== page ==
The price drop caused me to write this letter to the CFTC and express my distress over why it happened.

July 29, 2002

The Honorable James E. Newsome
Commodity Futures Trading Commission VIA FAX and E-MAIL
Three Lafayette Centre
1155 21st Street, NW
Washington DC 20581

Dear Chairman Newsome:

Despite numerous warnings over the past six months, concerning the stranglehold that the concentrated shorts on the Commodity Exchange, Inc. (COMEX) held on the silver market, the Commission turned a deaf ear. Now, innocent silver producers and investors have suffered the consequences of the Commission’s inaction. Because you gave the concentrated shorts the green light to manipulate the silver market, they have succeeded in capping the price and driving it sharply lower, in contrast to what has been happening in the real world of supply and demand. This is expressly in violation of the primary intent of commodity law. Worse, the Commission has not even had the decency to respond publicly to complaints by citizens and elected officials alike.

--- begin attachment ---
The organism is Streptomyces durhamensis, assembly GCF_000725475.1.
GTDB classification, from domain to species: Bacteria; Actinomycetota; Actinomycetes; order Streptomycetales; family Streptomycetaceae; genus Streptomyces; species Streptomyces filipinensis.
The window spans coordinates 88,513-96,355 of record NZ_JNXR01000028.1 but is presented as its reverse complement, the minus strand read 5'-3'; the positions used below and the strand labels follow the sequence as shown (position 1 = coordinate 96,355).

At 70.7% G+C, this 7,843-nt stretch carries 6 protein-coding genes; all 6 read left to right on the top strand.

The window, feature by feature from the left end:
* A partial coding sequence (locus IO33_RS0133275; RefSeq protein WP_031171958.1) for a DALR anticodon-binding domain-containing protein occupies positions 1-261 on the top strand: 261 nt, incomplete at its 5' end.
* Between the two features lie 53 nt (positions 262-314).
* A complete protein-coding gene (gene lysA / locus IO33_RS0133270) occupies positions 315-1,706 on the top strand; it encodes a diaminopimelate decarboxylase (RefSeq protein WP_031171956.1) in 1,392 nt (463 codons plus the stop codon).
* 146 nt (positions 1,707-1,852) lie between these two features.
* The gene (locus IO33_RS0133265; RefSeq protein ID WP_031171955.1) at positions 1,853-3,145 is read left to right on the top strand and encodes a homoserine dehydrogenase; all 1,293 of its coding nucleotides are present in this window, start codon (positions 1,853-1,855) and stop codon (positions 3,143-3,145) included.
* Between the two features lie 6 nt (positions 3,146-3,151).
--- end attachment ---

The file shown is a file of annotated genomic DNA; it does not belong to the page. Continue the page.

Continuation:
The concentrated shorts had finally sold the sufficient hundreds of millions of ounces of paper naked contracts to smother the market and engineer the sell-off by the technical funds, as they have done for years. The Commission ignored, once again, black letter law in permitting this. The concentrated shorts are obviously hiding behind the hedge exemption to avoid being labeled as speculators. But it is easy to prove these commercial shorts are pure speculators, who are using the hedge status to trade speculatively in unlimited quantities. The proof is this – what legitimate hedger would first sell massive uneconomic amounts of any commodity below the cost of production, and then cover on a short-term break? Like Enron, these dealers (and you know who they are) are just bullying the market by buying and selling massive and uneconomic quantities. Like Enron, you are looking the other way, while genuine market participants suffer.